On the same yoga retreat weekend, my friend who was kind enough to drive us the five plus hours to CB, across Colorado on route 285 and over Monarch Pass, hit a deer with her car just outside Gunnison, Colorado, USA (imagine a military salute at the utterance of those words…inside joke, had to do it). Not only had she hit a deer with her car on the trip there, but, just a few days before, she had had some things thieved from it when a rash of car break-ins happened in our neighborhood. Little did I know when she said, “Well, hitting that deer and messing up my car that I just put two grand into for maintenance repairs last week is my karma for being rude to so and so earlier this week” that her example would be so incredibly poignant, but also so incredibly not true. I knew when she said it that there was no way her karma for being a beeatch to whoever all week was revealing itself in the form of car accidents. It was interesting that I had this example to share in the workshop the following morning—but not funny in an “it’s fate!” type of way. Nah, I don’t think it’s fate at all. No, she hit a deer because we were driving near dusk on a mountain road where deer are prevalent and our nonstop chatter and collective city-livin’-switch-gears-to-mountain-driving feelers weren’t on code orange quite yet.

People say too often, and it makes me flinch when they do, “Their karma’ll get them.” I don’t think we’re supposed to use karma as a means to wish bad on others. I’d like to think, instead, that because I’m walking around thinking good, doing good, that these tremors of worthiness that I’ve been experiencing are the result of the positive thoughts and energy I’ve been sending out to others in my world. I’m doing it because it feels right. Because I want others to win. Who knows if “gifts” will present themselves to me as a part of the cause and effect. I couldn’t care less about that. At least today. The reward is the fine feeling I carry around on my shoulders, in my heart. That is karma enough for someone who only a few short weeks ago was, instead, carrying around shame and disappointment in herself. Yes, I’ll take this trade any day.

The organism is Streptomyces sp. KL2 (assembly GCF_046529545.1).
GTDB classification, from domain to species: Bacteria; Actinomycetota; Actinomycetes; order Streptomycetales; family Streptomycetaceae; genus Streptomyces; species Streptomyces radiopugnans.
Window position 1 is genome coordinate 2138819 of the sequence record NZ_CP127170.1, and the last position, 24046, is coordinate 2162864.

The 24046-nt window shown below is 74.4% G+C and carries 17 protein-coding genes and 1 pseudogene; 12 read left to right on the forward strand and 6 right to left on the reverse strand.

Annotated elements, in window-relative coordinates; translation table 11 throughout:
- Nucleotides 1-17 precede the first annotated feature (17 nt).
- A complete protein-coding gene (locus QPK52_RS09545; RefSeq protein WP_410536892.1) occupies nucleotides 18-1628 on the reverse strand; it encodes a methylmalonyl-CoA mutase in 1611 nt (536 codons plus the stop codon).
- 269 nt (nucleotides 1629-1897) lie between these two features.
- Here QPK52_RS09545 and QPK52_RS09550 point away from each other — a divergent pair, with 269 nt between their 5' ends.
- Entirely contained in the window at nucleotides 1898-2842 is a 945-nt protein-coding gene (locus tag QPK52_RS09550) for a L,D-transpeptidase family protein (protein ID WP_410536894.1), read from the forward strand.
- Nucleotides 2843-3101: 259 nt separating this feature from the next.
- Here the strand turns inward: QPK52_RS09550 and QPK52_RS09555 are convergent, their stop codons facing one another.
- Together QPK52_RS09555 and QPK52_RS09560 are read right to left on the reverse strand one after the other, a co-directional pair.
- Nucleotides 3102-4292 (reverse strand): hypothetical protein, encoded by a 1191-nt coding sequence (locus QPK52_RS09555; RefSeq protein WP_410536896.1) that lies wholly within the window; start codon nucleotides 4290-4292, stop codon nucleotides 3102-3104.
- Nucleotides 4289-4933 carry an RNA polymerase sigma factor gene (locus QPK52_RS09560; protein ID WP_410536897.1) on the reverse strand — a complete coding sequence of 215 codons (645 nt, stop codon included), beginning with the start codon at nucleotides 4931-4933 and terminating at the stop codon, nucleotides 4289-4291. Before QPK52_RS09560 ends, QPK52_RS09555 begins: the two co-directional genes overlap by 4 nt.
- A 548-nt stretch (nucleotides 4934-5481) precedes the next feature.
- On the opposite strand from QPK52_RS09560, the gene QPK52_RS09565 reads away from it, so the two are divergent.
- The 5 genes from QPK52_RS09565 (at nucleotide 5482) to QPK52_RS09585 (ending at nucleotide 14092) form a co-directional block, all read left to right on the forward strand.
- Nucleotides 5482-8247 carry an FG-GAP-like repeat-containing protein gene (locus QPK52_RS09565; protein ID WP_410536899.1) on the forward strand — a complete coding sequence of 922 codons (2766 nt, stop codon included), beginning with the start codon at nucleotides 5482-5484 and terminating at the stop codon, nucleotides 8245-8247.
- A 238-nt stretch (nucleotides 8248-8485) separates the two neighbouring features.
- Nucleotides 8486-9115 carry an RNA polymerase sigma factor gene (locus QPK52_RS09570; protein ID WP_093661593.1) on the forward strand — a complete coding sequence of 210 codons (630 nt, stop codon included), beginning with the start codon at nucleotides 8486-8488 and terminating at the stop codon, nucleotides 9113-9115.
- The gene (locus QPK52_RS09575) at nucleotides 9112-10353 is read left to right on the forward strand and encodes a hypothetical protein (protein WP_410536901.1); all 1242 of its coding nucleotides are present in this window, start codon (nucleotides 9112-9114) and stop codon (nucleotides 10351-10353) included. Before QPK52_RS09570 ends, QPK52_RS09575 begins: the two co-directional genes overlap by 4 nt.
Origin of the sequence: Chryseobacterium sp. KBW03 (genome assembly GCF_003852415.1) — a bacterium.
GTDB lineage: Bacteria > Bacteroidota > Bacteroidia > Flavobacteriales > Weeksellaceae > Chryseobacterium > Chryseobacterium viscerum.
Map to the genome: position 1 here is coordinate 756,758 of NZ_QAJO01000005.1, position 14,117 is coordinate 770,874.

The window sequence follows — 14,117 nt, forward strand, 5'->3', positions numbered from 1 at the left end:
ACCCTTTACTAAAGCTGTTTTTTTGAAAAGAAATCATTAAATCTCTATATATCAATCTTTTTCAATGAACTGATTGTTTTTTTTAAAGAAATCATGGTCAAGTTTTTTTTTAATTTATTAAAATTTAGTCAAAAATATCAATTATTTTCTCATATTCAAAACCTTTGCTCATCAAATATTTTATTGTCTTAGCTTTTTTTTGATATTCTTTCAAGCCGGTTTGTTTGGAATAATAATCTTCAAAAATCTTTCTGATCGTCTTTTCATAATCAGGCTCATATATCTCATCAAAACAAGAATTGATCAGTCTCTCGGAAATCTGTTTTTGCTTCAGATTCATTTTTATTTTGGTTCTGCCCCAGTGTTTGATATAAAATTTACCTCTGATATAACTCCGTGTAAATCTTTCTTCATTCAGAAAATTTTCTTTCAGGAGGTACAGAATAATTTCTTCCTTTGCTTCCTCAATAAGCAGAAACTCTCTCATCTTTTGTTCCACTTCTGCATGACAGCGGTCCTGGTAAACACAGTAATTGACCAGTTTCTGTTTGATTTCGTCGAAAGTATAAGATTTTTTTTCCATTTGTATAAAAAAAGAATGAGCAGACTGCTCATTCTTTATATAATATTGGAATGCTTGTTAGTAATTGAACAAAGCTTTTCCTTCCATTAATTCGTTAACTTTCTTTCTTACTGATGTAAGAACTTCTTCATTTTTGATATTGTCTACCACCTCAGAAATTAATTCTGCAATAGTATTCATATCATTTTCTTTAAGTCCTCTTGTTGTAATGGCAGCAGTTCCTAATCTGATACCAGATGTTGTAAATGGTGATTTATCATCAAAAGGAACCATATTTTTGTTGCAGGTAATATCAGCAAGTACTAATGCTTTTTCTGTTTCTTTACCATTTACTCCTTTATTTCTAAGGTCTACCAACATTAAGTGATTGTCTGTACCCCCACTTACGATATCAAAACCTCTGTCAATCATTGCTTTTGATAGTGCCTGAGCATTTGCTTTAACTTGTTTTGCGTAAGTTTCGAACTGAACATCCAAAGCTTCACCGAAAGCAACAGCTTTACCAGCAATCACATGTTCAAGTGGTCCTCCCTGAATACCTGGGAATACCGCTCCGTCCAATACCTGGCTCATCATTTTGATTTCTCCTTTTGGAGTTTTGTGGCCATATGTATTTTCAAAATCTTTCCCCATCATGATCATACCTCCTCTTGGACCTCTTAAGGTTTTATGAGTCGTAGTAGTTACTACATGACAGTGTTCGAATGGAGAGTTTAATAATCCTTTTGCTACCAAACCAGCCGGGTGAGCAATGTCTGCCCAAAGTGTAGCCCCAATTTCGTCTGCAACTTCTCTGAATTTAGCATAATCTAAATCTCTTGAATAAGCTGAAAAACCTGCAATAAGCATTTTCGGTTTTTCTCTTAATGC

One Response

  1. Susan Marie

    Thanks, Aubrey. Good stuff here!

    I have always found it a bit perplexing to keep the right hand from knowing what the left hand is doing…to do something good simply for the grace of it, not for the gain or glory. This is the heart of the ancient notions of ” seek first the kingdom and all the rest will follow” or “do unto others” or “cast your bread upon the water and it will return to you 7 times 7” (BUT don’t do it For those reasons!!). The sowing and reaping verse you mention has always freaked me out, cuz it sounds so JUDGMENTAL and FINAL…but if we allow ourselves to be empowered to turn that message on its head….we could use it with confidence….by sowing positive thoughts and actions. Then, as you suggest in your post, Karma becomes a boon, not a bitch — but we don’t want to be thinking too much about that!! LOL

    Reply